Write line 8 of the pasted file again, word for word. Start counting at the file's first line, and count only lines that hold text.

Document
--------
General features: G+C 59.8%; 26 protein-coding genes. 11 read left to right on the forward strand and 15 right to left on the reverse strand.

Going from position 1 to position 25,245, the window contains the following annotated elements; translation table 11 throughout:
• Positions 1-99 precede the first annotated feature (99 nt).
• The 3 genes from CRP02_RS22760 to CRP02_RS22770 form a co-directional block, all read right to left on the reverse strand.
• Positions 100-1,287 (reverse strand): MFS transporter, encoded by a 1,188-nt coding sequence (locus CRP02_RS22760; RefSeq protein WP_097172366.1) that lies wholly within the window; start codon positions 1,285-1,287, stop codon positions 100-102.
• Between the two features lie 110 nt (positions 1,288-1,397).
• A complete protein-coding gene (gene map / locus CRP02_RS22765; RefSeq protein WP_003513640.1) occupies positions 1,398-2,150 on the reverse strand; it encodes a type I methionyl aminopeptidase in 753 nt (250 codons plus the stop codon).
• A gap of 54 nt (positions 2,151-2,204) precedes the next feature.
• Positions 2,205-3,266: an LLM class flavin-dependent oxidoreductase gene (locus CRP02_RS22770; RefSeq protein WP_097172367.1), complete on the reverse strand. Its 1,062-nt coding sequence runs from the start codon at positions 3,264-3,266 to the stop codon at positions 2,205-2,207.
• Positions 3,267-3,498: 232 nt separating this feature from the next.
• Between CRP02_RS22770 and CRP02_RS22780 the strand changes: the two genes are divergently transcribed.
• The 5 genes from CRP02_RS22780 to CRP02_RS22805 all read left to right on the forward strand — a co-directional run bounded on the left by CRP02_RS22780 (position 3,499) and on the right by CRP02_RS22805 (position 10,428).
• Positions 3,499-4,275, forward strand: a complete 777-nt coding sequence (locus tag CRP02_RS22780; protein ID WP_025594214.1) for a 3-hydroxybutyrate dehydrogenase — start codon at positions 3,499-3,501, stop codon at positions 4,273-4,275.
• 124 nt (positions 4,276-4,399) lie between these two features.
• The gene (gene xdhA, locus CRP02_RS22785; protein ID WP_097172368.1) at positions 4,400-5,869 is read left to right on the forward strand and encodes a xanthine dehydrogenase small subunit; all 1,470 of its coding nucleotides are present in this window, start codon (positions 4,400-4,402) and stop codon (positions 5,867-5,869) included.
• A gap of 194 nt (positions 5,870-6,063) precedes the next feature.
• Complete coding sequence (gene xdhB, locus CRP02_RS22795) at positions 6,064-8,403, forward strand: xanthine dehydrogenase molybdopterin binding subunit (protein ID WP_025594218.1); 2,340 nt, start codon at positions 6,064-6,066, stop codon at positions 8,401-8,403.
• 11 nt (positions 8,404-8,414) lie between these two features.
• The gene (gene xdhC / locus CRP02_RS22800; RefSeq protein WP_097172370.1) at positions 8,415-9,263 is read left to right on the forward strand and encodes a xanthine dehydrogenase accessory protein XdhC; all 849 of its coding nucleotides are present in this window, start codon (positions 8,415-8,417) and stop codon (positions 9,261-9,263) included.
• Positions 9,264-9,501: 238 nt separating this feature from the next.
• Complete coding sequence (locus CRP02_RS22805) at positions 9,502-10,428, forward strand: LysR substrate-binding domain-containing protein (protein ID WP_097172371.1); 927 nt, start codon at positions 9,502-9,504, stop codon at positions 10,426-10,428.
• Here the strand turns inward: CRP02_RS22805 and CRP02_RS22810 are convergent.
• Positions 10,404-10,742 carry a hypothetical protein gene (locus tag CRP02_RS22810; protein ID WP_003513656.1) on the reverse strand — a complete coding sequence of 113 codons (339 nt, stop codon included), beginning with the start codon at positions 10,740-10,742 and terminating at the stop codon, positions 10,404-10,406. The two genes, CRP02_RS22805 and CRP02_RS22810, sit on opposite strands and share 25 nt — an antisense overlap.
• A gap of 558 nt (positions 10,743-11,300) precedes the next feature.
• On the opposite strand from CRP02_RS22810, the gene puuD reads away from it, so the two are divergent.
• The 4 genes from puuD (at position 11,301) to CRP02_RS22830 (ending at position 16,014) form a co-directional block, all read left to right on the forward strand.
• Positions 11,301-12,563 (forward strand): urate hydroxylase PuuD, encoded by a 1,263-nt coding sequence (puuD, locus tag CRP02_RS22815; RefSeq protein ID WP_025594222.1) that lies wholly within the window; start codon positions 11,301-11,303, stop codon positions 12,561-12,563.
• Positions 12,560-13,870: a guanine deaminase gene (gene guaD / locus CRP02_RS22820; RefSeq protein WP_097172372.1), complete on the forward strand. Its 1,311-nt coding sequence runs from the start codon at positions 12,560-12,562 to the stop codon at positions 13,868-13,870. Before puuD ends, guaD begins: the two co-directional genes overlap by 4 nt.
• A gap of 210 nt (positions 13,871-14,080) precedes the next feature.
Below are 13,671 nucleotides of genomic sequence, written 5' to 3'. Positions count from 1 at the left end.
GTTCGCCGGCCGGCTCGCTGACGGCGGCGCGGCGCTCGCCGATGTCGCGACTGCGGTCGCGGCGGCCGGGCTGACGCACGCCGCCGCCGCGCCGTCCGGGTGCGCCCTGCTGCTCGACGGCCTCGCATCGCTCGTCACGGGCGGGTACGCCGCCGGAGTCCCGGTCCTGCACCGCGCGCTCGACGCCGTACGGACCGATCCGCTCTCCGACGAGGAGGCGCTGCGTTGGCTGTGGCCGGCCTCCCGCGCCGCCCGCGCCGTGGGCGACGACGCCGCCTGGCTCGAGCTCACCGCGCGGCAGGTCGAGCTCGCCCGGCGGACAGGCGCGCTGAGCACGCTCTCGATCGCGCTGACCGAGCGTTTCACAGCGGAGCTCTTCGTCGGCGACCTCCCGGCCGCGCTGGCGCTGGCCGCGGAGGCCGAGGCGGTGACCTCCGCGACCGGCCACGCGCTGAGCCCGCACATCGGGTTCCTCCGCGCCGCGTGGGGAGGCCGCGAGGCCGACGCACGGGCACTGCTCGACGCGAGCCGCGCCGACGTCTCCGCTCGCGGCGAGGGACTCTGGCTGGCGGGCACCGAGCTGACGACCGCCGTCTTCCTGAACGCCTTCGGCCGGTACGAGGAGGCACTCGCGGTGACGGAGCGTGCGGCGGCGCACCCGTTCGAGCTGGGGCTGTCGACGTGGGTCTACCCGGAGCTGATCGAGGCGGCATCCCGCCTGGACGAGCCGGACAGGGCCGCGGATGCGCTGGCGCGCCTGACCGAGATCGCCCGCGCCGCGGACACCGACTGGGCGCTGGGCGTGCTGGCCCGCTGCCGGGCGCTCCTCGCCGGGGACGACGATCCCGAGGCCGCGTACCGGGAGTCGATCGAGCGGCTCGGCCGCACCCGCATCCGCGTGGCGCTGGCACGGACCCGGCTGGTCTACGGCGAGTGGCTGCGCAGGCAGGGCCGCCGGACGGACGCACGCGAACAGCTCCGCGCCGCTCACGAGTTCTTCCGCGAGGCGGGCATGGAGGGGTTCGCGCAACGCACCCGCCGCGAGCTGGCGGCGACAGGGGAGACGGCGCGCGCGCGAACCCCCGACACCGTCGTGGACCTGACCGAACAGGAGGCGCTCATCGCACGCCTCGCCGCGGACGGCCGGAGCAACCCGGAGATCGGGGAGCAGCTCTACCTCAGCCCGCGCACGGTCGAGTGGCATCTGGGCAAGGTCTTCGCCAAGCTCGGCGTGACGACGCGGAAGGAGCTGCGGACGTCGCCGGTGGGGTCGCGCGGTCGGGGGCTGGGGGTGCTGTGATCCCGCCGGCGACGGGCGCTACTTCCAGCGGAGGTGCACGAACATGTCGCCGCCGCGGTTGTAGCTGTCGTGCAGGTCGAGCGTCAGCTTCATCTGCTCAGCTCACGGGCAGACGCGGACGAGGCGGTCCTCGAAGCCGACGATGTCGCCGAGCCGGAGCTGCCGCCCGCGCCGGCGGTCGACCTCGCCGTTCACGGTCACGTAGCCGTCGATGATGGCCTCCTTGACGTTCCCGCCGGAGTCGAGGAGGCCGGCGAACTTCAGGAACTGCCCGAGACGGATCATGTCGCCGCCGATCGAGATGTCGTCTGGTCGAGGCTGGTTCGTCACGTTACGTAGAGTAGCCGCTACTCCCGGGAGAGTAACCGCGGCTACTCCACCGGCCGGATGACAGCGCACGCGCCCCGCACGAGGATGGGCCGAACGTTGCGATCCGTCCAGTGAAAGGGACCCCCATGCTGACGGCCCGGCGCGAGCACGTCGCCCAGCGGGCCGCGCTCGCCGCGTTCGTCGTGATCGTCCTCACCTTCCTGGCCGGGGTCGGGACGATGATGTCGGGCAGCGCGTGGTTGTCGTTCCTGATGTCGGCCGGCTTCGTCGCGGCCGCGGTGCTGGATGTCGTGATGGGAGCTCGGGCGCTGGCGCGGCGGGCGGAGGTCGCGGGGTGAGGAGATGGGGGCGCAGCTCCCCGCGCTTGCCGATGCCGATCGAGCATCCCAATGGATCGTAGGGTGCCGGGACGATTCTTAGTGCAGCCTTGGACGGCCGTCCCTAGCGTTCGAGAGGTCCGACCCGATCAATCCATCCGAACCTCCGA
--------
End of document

• A gap of 54 nt (positions 2,151-2,204) precedes the next feature.